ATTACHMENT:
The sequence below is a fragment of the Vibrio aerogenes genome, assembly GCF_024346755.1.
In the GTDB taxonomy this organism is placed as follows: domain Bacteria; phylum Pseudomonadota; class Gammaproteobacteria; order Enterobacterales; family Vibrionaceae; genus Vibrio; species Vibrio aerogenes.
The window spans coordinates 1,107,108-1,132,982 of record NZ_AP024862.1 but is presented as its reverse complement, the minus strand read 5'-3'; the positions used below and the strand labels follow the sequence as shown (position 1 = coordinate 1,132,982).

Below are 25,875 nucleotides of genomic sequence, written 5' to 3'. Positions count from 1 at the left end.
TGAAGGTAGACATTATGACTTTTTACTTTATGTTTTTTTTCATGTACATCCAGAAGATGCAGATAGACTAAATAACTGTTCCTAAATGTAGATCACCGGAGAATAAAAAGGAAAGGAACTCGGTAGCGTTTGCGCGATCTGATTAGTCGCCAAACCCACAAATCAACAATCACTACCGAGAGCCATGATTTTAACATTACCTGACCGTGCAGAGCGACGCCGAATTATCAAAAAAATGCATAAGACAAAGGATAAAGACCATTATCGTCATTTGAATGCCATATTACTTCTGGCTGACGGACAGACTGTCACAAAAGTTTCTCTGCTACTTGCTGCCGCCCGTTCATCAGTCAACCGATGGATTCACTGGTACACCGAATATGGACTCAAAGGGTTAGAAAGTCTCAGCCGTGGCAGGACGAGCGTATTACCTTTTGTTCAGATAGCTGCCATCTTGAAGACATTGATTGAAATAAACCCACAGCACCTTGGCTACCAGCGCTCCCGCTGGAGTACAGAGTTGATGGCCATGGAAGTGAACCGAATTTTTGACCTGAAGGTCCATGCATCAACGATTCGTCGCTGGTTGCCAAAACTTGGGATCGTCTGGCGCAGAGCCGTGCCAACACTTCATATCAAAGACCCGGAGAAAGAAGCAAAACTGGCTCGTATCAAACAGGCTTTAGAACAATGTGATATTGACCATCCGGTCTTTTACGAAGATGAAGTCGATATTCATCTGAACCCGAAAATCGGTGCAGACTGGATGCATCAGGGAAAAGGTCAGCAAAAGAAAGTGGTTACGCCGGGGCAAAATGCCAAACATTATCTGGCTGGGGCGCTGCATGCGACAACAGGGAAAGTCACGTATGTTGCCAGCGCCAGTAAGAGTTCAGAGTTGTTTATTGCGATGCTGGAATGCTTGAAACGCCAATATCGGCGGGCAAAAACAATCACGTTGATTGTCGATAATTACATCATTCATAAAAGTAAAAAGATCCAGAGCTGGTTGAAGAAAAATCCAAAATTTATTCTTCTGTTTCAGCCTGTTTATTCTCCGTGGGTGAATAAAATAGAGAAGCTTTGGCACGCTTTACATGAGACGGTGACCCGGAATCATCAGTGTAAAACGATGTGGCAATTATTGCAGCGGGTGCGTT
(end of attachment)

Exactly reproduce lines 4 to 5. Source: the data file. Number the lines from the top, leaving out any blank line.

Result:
Below are 25,875 nucleotides of genomic sequence, written 5' to 3'. Positions count from 1 at the left end.
TGAAGGTAGACATTATGACTTTTTACTTTATGTTTTTTTTCATGTACATCCAGAAGATGCAGATAGACTAAATAACTGTTCCTAAATGTAGATCACCGGAGAATAAAAAGGAAAGGAACTCGGTAGCGTTTGCGCGATCTGATTAGTCGCCAAACCCACAAATCAACAATCACTACCGAGAGCCATGATTTTAACATTACCTGACCGTGCAGAGCGACGCCGAATTATCAAAAAAATGCATAAGACAAAGGATAAAGACCATTATCGTCATTTGAATGCCATATTACTTCTGGCTGACGGACAGACTGTCACAAAAGTTTCTCTGCTACTTGCTGCCGCCCGTTCATCAGTCAACCGATGGATTCACTGGTACACCGAATATGGACTCAAAGGGTTAGAAAGTCTCAGCCGTGGCAGGACGAGCGTATTACCTTTTGTTCAGATAGCTGCCATCTTGAAGACATTGATTGAAATAAACCCACAGCACCTTGGCTACCAGCGCTCCCGCTGGAGTACAGAGTTGATGGCCATGGAAGTGAACCGAATTTTTGACCTGAAGGTCCATGCATCAACGATTCGTCGCTGGTTGCCAAAACTTGGGATCGTCTGGCGCAGAGCCGTGCCAACACTTCATATCAAAGACCCGGAGAAAGAAGCAAAACTGGCTCGTATCAAACAGGCTTTAGAACAATGTGATATTGACCATCCGGTCTTTTACGAAGATGAAGTCGATATTCATCTGAACCCGAAAATCGGTGCAGACTGGATGCATCAGGGAAAAGGTCAGCAAAAGAAAGTGGTTACGCCGGGGCAAAATGCCAAACATTATCTGGCTGGGGCGCTGCATGCGACAACAGGGAAAGTCACGTATGTTGCCAGCGCCAGTAAGAGTTCAGAGTTGTTTATTGCGATGCTGGAATGCTTGAAACGCCAATATCGGCGGGCAAAAACAATCACGTTGATTGTCGATAATTACATCATTCATAAAAGTAAAAAGATCCAGAGCTGGTTGAAGAAAAATCCAAAATTTATTCTTCTGTTTCAGCCTGTTTATTCTCCGTGGGTGAATAAAATAGAGAAGCTTTGGCACGCTTTACATGAGACGGTGACCCGGAATCATCAGTGTAAAACGATGTGGCAATTATTGCAGCGGGTGCGTT